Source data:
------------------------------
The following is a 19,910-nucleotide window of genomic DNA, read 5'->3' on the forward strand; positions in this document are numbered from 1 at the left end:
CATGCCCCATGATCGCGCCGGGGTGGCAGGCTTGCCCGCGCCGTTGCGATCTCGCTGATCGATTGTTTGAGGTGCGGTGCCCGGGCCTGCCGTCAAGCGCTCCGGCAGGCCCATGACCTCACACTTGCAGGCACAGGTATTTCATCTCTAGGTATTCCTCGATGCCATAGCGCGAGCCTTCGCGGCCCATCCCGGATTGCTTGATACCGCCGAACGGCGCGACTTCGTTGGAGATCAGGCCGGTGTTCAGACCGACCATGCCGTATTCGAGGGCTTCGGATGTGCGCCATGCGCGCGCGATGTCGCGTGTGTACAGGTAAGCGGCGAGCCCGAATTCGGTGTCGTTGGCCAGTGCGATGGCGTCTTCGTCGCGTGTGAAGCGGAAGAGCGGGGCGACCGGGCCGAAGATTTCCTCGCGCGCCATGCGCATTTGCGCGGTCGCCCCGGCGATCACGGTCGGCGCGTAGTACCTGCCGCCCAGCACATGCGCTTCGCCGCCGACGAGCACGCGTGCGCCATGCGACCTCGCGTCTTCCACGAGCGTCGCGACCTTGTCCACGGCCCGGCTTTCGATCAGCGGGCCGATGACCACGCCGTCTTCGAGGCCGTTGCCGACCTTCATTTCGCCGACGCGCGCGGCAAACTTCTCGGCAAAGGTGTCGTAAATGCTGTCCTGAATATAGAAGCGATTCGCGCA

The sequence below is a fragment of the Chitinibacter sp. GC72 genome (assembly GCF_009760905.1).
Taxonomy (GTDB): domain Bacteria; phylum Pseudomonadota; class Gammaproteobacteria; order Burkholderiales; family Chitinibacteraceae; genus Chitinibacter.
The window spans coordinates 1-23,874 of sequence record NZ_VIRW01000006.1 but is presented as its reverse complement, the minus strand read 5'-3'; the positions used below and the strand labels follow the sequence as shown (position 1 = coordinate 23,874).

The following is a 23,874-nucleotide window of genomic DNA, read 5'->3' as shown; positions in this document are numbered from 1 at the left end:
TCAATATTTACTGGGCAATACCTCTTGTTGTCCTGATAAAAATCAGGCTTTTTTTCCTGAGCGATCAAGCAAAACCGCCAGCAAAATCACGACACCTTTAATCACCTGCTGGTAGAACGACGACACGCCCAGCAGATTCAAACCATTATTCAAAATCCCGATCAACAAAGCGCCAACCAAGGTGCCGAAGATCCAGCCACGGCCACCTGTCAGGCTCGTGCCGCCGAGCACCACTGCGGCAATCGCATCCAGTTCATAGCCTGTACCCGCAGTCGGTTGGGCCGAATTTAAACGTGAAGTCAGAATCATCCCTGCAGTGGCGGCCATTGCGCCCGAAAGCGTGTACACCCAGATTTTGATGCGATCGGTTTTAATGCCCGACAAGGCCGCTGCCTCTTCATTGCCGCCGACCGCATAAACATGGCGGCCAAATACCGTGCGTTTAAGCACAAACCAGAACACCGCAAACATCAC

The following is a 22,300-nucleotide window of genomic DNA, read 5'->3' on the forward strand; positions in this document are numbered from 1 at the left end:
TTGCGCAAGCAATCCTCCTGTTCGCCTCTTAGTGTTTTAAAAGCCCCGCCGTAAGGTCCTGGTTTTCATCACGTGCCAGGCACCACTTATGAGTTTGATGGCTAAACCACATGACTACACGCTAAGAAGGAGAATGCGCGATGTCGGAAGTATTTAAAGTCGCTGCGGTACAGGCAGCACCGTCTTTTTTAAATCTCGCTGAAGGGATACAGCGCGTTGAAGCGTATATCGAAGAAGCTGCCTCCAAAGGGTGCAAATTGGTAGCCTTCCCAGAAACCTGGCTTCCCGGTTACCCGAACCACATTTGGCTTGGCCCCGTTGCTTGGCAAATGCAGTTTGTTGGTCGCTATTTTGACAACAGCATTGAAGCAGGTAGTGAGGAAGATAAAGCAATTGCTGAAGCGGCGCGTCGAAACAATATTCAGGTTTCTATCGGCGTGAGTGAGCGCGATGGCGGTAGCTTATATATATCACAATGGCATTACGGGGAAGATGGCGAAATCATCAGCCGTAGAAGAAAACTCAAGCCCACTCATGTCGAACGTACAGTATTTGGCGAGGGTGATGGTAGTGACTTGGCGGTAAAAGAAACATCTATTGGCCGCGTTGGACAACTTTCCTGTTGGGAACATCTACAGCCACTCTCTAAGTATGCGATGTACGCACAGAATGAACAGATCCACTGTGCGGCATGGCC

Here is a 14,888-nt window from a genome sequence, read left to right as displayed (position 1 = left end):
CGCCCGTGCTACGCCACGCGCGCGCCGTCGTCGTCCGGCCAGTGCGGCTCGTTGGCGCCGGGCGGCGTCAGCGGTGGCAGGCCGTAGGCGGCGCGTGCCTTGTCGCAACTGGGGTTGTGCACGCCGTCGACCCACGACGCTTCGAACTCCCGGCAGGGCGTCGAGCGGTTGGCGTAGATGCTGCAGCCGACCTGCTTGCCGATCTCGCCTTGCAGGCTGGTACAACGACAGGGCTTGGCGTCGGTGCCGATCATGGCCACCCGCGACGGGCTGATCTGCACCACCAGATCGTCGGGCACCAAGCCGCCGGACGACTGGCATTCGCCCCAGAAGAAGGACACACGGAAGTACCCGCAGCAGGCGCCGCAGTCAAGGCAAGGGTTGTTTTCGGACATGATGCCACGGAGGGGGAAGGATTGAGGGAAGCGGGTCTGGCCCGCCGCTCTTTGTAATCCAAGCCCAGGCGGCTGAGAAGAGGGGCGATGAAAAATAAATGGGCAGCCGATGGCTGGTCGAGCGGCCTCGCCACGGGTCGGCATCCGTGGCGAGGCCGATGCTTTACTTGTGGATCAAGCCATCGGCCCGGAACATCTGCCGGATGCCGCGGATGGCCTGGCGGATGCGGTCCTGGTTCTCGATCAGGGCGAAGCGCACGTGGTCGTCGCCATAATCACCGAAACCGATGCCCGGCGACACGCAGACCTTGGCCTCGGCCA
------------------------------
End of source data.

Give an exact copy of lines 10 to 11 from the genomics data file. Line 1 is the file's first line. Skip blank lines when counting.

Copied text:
Here is a 14,888-nt window from a genome sequence, read left to right as displayed (position 1 = left end):
CGCCCGTGCTACGCCACGCGCGCGCCGTCGTCGTCCGGCCAGTGCGGCTCGTTGGCGCCGGGCGGCGTCAGCGGTGGCAGGCCGTAGGCGGCGCGTGCCTTGTCGCAACTGGGGTTGTGCACGCCGTCGACCCACGACGCTTCGAACTCCCGGCAGGGCGTCGAGCGGTTGGCGTAGATGCTGCAGCCGACCTGCTTGCCGATCTCGCCTTGCAGGCTGGTACAACGACAGGGCTTGGCGTCGGTGCCGATCATGGCCACCCGCGACGGGCTGATCTGCACCACCAGATCGTCGGGCACCAAGCCGCCGGACGACTGGCATTCGCCCCAGAAGAAGGACACACGGAAGTACCCGCAGCAGGCGCCGCAGTCAAGGCAAGGGTTGTTTTCGGACATGATGCCACGGAGGGGGAAGGATTGAGGGAAGCGGGTCTGGCCCGCCGCTCTTTGTAATCCAAGCCCAGGCGGCTGAGAAGAGGGGCGATGAAAAATAAATGGGCAGCCGATGGCTGGTCGAGCGGCCTCGCCACGGGTCGGCATCCGTGGCGAGGCCGATGCTTTACTTGTGGATCAAGCCATCGGCCCGGAACATCTGCCGGATGCCGCGGATGGCCTGGCGGATGCGGTCCTGGTTCTCGATCAGGGCGAAGCGCACGTGGTCGTCGCCATAATCACCGAAACCGATGCCCGGCGACACGCAGACCTTGGCCTCGGCCA